By Suzanne OvelJune 7, 2018
Although he and his family had lived with his severe autism his whole life, when he turned 19 Jacob Sheffield began to regress. He developed severe anxiety issues. He became easily agitated. He broke into loud outbursts.
"We as a family were hitting a brick wall and very desperate for any help we could get," said his mom, Lisa Sheffield. She learned that his behavior wasn't uncommon in autistic people at that age, when special needs services slowed as they neared the age of 21. TRICARE referred Jacob outside of the military care system to appointments with only 10-minute evaluations, offering new medications to try but little other support in how to help him.
"We decided then that our best hope was at Madigan and we were correct," said Sheffield. "The first appointment was about two hours, asking questions and getting some answers on how best to give Jacob any possible medical care."
Jacob got assigned to Madigan Army Medical Center's Faith Clinic, a special clinic just for adult patients with developmental disabilities. In fact, it is the only one of its kind in all of the Department of Defense. The clinic grew out of Madigan's Pediatrics Clinic in 2005 when they recognized the need to provide continued specialized care for their developmentally delayed patients who age out of pediatric care.
"These people still have special needs … and they still have their parents who need to look out for them because they have the disabilities, and these parents need support to continue," said Judy Scott, a registered nurse and the Faith Clinic's nurse navigator.
The clinic cares for about 200 patients with conditions ranging from cerebral palsy to intellectual disabilities, Down's Syndrome to autism, and chromosomal abnormalities to other developmentally delayed conditions.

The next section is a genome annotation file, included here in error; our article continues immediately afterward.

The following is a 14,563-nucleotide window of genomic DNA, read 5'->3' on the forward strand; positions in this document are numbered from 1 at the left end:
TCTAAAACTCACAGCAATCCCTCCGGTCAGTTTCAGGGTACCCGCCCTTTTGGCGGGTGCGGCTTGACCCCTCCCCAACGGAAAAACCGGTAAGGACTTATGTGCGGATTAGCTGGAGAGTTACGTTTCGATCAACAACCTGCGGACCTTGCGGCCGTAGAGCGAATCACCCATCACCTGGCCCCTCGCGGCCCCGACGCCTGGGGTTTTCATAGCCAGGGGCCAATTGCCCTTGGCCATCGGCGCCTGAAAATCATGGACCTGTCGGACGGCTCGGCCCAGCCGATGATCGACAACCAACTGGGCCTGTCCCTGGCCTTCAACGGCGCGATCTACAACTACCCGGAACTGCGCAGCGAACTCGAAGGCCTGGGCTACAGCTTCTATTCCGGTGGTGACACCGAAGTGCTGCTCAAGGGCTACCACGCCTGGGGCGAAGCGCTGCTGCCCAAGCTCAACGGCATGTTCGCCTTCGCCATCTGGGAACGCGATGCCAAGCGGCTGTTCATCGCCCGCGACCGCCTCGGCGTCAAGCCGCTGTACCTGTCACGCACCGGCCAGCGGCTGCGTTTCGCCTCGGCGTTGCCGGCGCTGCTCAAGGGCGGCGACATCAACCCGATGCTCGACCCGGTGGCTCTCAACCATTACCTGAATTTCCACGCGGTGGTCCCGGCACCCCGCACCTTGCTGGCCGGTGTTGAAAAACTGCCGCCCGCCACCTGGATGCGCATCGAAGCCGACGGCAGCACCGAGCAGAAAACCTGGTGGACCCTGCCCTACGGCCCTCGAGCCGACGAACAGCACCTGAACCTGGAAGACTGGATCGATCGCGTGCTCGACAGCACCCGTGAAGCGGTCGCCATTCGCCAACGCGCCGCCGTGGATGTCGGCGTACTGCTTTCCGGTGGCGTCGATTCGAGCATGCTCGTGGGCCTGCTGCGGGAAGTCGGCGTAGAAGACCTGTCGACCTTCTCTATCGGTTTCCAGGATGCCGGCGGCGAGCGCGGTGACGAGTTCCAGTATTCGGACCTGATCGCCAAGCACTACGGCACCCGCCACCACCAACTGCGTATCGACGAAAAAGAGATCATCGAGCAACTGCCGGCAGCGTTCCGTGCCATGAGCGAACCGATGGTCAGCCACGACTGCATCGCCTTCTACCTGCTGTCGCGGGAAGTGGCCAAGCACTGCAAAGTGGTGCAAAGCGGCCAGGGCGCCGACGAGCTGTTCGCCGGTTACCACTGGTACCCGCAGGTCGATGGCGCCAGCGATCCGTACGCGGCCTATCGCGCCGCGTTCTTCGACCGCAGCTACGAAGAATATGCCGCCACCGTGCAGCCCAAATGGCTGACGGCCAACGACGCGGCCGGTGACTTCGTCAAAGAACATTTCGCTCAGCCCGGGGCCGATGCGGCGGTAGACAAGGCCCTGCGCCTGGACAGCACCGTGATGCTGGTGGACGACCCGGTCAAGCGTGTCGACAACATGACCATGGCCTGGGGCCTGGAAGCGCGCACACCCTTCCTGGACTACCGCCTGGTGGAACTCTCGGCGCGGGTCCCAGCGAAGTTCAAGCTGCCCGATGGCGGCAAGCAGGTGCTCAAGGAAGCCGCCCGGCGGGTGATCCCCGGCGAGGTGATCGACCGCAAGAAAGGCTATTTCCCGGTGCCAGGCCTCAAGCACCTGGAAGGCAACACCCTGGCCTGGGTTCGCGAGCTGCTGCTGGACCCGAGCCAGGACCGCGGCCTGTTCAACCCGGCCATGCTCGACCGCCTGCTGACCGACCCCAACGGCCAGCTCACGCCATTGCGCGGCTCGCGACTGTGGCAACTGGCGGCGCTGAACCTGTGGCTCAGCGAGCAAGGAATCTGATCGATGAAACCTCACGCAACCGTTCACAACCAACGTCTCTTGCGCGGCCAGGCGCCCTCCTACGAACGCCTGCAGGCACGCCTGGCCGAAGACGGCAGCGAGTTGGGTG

"The patients are comfortable with coming here; they have established a pattern of this is a safe place and this is good," said Scott, whose patients range in age from 18 to 61. "The approach that is used with them is more gentle, and it's so thoughtfully understanding and compassionate."
This more gentle approach means going the extra steps to put patients at ease.
"You need to meet them where they are," said Lori Carney, a nurse practitioner and the Faith Clinic's provider. Sometimes this translates to Carney literally meeting patients in the waiting room until they are comfortable enough to go to her office. Other times it's developing the skills to better understand patients' often nonverbal communication during appointments.
It's this depth of care that made Jacob feel at home at the Faith Clinic.
"Jacob has always liked going to the doctor at Madigan, only because he is so welcomed," said Sheffield.
Carney even works with her patients and their comfort levels to determine how to modify her, and some of the specialists', exams to meet their conditions. This may look like "examining" mom or dad first by peering into their ears or listening to their heartbeats before examining the patients. Or it could look like inviting a gynecology nurse practitioner to the clinic once a month to allow patients to be examined near staff they already know and who are more familiar with how to best communicate with them.